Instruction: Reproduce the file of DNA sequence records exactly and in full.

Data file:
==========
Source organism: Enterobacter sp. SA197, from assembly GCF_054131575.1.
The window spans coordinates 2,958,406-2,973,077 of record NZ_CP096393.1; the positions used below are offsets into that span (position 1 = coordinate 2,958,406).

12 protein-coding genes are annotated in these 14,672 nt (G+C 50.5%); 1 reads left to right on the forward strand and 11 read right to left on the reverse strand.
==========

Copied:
Source organism: Enterobacter sp. SA197, from assembly GCF_054131575.1.
The window spans coordinates 2,958,406-2,973,077 of record NZ_CP096393.1; the positions used below are offsets into that span (position 1 = coordinate 2,958,406).

12 protein-coding genes are annotated in these 14,672 nt (G+C 50.5%); 1 reads left to right on the forward strand and 11 read right to left on the reverse strand.